Ithaca, New York, USA
- Ithaca Landmarks Preservation Commission
- Ithaca, New York, USA
- Project Year
Cornell is a private Ivy League university that consistently ranks among the top twenty universities all over the world. Founded in 1865 and ranked ninth on The Princeton Review’s list of dream colleges in 2006, the university has maintained an excellent standing throughout its history. With such a reputation to tote, Cornell’s Ithaca campus was quick to act when three suicides shook the university in 2010. A collaborative project between the university architects and a Boston-based firm sought to improve student safety without cutting out Ithaca’s scenic views. The product they chose for their Bridge Safety Nets was Jakob’s Webnet Wire Mesh.
The Problem: Student Safety at the Bridges in Ithaca Campus
In 2010, three students committed suicide by jumping off the bridges in Ithaca campus. Two of these students jumped off the Thurston Bridge and took a 70 feet fall into the gorge below.
The suicide statistics of Ithaca are significant: between 1990 and 2010, twenty seven people, including fifteen students took their lives by jumping off Cornell, Ithaca’s idyllic bridges.
Even though Cornell University has maintained that its suicide rates are normal for a college, it was quick to act to secure its students safety.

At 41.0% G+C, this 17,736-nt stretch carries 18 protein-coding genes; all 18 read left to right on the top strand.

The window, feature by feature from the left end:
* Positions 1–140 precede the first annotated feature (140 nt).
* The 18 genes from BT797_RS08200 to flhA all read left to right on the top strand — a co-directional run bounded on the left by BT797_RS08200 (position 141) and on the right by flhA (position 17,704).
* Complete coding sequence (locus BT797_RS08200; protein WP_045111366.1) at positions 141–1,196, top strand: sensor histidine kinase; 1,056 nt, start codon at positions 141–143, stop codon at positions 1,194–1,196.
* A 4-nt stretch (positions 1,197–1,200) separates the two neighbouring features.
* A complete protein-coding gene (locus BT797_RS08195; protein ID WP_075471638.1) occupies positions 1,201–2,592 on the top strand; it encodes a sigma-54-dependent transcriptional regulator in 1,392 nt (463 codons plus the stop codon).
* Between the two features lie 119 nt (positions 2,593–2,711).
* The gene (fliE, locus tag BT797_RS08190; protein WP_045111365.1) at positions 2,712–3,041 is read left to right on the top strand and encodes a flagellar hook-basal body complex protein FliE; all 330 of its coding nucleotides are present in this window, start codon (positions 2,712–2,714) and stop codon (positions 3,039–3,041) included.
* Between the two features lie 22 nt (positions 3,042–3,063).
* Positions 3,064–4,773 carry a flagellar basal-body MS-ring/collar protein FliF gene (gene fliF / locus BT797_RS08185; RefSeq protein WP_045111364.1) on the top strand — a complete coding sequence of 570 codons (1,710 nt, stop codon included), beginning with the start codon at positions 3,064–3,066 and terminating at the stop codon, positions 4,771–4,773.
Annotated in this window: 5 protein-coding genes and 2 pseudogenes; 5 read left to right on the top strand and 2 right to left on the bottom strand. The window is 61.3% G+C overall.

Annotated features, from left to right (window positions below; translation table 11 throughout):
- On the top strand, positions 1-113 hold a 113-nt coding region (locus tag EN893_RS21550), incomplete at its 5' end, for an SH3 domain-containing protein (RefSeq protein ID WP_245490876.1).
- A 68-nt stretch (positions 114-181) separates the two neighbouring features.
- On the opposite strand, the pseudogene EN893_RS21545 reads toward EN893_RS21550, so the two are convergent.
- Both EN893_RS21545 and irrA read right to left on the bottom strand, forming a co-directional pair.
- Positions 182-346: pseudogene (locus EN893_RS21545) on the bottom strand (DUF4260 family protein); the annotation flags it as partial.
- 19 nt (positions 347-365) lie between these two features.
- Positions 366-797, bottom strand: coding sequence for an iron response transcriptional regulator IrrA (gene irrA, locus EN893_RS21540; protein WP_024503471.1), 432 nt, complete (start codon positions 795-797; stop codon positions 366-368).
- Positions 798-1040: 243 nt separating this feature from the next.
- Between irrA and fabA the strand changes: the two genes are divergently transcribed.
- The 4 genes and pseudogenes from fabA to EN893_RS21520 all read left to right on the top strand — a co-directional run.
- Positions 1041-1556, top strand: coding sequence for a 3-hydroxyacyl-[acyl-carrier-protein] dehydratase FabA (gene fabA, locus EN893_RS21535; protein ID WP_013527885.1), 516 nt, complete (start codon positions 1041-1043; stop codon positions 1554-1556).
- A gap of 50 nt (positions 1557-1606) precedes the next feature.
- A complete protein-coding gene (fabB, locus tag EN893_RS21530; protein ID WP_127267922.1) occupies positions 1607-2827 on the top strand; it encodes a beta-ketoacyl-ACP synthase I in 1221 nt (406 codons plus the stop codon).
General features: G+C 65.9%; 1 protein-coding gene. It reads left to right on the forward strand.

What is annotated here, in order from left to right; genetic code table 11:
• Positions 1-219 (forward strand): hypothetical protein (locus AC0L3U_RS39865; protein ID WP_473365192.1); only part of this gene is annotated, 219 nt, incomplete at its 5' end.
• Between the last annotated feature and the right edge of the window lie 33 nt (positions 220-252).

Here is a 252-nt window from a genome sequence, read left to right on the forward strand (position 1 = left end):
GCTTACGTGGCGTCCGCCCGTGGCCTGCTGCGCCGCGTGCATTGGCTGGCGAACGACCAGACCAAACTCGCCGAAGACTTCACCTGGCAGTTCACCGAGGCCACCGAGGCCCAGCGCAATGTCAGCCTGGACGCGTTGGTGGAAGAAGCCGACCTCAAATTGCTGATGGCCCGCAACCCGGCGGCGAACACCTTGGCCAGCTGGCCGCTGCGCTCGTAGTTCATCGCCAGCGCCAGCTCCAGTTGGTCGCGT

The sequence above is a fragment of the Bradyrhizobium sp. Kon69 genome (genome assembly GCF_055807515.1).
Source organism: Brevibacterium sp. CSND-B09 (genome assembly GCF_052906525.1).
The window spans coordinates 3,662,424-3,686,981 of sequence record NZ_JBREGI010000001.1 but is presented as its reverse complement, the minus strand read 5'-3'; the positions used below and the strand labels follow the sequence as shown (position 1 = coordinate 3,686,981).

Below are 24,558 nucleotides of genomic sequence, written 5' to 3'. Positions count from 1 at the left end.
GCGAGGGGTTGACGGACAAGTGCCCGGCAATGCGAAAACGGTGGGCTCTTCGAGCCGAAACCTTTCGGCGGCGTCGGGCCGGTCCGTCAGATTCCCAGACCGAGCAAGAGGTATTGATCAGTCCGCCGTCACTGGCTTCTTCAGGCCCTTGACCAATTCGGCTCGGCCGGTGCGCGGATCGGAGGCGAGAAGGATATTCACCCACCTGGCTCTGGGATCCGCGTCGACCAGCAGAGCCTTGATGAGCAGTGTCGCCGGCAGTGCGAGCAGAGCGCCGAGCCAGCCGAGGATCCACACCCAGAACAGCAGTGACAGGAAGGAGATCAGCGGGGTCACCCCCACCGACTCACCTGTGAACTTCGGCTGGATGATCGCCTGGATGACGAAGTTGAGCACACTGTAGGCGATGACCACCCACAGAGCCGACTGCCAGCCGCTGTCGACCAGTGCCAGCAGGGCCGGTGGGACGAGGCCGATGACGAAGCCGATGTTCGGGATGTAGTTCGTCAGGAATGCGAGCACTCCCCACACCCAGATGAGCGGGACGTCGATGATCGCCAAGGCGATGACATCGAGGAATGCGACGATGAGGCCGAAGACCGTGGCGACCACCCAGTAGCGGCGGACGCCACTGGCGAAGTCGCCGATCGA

In the days following the 2010 suicides, black fencing came up around the campus, rising vertically up to 5 feet in the air and locking out Ithaca’s natural bounties from the students and the staff. It was evident that a better solution was needed.
The Challenge: Providing Safety at Bridges Without Obstructing Views
Cornell’s Ithaca campus sits on what was originally the founder’s farmland and much of which has been retained in its original conditions. It neighbor, Cornell Plantations is a botanical garden sprawled across 4300 acres, covering 2400 acres on the East Hill and in surrounding areas, the campus is also in the vicinity of the Cayuga Lake.
Its bridges are perched atop two scenic gorges: Fall Creek and Cascadilla. While securing student safety was the prime concern, keeping Ithaca’s serene views accessible to the staff and students was also important. The bridges seemed to need protective but invisible blanket around them.
The Solution: Horizontal Safety Nets Using Webnet
The original sketch plans presented by the Cornell University to the Ithaca’s Planning and Development Board proposed erecting curved metal bars rising vertically from the bridges and erecting vertical Bridge Safety Nets at the edges.
The board asked the University to revise its sketch plans and passed them in November, 2011 after concluding that the new plans would not pose a negative impact on the environment and forwarded them to Common Council, Ithaca Landmarks Preservation Commission (ILPC) for approval.
Horizontal nets were to be installed at six bridges including Beebe Dam Bridge, Trolley Bridge, and Stone Arch Bridge with only the Suspension Bridge getting vertical netting.
The project was completed in 2012, the black fences were taken down and after two long years, the views of Ithaca were once again available to the students.
University architect, Gilbert Delgado and associate university architect, Andrew Magre worked with Boston-based NADAAA architects to develop the plans for Bridge Safety Nets.
The inspiration came from off-bridge netting along the Swiss bridges that have reportedly almost stopped suicides from these bridges. Ithaca’s solution includes cameras and heat sensors installed at the bridges to ascertain if a person is caught in the nets.